Single Source IT Contracts Come Back into Vogue in 2013

The trend of the last few years toward the use of multiple outsourcing suppliers in the IT industry is growing long in the tooth, and the pendulum has begun a strong swing back toward single-source IT contracts in 2013, at least according to the IT analysts at Ovum.  They contend that businesses have not seen the expected synergies from multi-sourcing, largely due to the difficulties of internal project management control leading to scope creep and increased costs.

Ovum's recently released report "2013 Trends to Watch: Bundled Outsourcing" points out that international outsourcing contract lengths are gradually lengthening as well, with the average contract topping four years for the first time. The length of  the average outsourcing contract in the insurance industry is up to almost seven years. The report also mentions that outsourcing contract sizes are increasing, with contracts averaging over $72 million in the fourth quarter of 2012.


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Single-Source Outsourcing Helps Focus on  Strategic Goals

According to Jens Butler, principal analyst, IT services at Ovum, it boils down to the growing recognition that, despite the need for agility and the importance of the success of current IT projects,  unless companies carefully lay the infrastructural groundwork for transformational projects first,  they will not be able to meet their strategic goals.

Butler continues to say this trend away from multi-sourcing is really not surprising. "This is a trend that has been building for some time. In the mid-noughties there was a preference for using multiple best-of-breed suppliers, but for many the reality was an associated loss of control. Too often the right hand didn't know what the left was doing."

Relationships with Single-Source Providers Often Lead to Productive Partnerships

Ovum's report emphasizes that larger organizations are looking for productive long-term relationships with providers. CEOs, CIOs and CTOs want to know that the same hands are going to be on the steering wheel in three, four, five years when their long-term IT build-out plans come to fruition.  According to their survey data,  "the desire for stability and control, which is being led by the government sector, now ranks as a number two priority, up from four or five out of 10."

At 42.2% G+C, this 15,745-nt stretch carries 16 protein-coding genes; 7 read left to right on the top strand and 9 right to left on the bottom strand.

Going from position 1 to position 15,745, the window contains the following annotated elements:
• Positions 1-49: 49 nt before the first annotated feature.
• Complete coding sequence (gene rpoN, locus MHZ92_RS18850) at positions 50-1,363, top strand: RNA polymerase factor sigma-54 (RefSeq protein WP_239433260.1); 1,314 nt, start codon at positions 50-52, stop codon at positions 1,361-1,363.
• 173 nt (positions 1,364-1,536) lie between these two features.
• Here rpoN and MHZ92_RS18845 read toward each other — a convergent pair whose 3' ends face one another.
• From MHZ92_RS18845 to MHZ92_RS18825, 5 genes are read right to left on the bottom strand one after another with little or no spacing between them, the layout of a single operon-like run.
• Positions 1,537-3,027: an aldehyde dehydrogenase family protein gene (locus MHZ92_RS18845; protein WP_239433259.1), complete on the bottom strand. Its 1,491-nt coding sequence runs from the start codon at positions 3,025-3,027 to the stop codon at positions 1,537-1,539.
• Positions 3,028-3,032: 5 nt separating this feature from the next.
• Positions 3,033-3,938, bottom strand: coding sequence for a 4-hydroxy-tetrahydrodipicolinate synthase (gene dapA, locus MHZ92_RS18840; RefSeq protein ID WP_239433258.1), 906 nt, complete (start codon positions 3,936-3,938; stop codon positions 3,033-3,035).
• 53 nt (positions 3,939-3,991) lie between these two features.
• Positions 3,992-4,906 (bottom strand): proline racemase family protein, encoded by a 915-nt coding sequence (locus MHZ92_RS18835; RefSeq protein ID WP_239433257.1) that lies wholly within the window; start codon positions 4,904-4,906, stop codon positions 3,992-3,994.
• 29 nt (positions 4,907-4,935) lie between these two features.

Consumers Energy , a mid-size utility company based in Jackson, Michigan, who recently signed a major partnership agreement to develop a technology center with a well-known Indian IT services provider, is a good example of the trend. Consumers Energy wanted to take advantage of the recent significant breakthroughs in big data processing and analytics to improve system monitoring and refine energy usage prediction, but their IT staff was swamped, and it is very difficult to hire top-quality IT specialists in Michigan right now due to GM moving most of its IT operations in-house.

After negotiating with 10 vendors and considering multi-sourcing,  Consumers Energy decided to go with a single-source deal that included a commitment from the provider to build a technology development center in Michigan. This technology center will initially employ about 100 people, with plans for employment to grow to more than 400 and serve other local companies as their IT needs ramp up over the next few years.

Mamatha Chamarthi, CIO of Consumers Energy,  explains the company's position. "We didn't look at this from a political angle," she says. "We thought: What are our core values? Our core values are to invest in Michigan."